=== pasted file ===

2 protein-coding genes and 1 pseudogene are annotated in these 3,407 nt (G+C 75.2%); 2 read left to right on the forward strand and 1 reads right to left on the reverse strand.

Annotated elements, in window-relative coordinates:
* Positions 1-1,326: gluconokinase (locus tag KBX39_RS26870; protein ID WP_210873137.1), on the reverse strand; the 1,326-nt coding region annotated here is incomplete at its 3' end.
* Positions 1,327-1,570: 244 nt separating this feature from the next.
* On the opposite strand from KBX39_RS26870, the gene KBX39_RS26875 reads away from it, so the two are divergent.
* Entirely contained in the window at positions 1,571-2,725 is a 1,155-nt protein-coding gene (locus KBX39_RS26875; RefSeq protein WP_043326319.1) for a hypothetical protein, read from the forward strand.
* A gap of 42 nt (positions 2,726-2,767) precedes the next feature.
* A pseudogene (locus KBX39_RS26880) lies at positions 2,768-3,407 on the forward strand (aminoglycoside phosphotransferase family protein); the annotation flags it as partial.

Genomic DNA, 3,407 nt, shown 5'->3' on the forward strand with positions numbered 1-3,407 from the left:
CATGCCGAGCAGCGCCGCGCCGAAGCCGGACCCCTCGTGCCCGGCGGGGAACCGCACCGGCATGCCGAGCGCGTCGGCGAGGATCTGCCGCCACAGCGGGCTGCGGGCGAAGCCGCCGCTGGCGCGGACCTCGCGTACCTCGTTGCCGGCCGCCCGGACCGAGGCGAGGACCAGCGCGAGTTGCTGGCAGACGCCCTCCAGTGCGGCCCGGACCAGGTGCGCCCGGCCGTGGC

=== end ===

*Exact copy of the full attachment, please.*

2 protein-coding genes and 1 pseudogene are annotated in these 3,407 nt (G+C 75.2%); 2 read left to right on the forward strand and 1 reads right to left on the reverse strand.

Annotated elements, in window-relative coordinates:
* Positions 1-1,326: gluconokinase (locus tag KBX39_RS26870; protein ID WP_210873137.1), on the reverse strand; the 1,326-nt coding region annotated here is incomplete at its 3' end.
* Positions 1,327-1,570: 244 nt separating this feature from the next.
* On the opposite strand from KBX39_RS26870, the gene KBX39_RS26875 reads away from it, so the two are divergent.
* Entirely contained in the window at positions 1,571-2,725 is a 1,155-nt protein-coding gene (locus KBX39_RS26875; RefSeq protein WP_043326319.1) for a hypothetical protein, read from the forward strand.
* A gap of 42 nt (positions 2,726-2,767) precedes the next feature.
* A pseudogene (locus KBX39_RS26880) lies at positions 2,768-3,407 on the forward strand (aminoglycoside phosphotransferase family protein); the annotation flags it as partial.

Genomic DNA, 3,407 nt, shown 5'->3' on the forward strand with positions numbered 1-3,407 from the left:
CATGCCGAGCAGCGCCGCGCCGAAGCCGGACCCCTCGTGCCCGGCGGGGAACCGCACCGGCATGCCGAGCGCGTCGGCGAGGATCTGCCGCCACAGCGGGCTGCGGGCGAAGCCGCCGCTGGCGCGGACCTCGCGTACCTCGTTGCCGGCCGCCCGGACCGAGGCGAGGACCAGCGCGAGTTGCTGGCAGACGCCCTCCAGTGCGGCCCGGACCAGGTGCGCCCGGCCGTGGC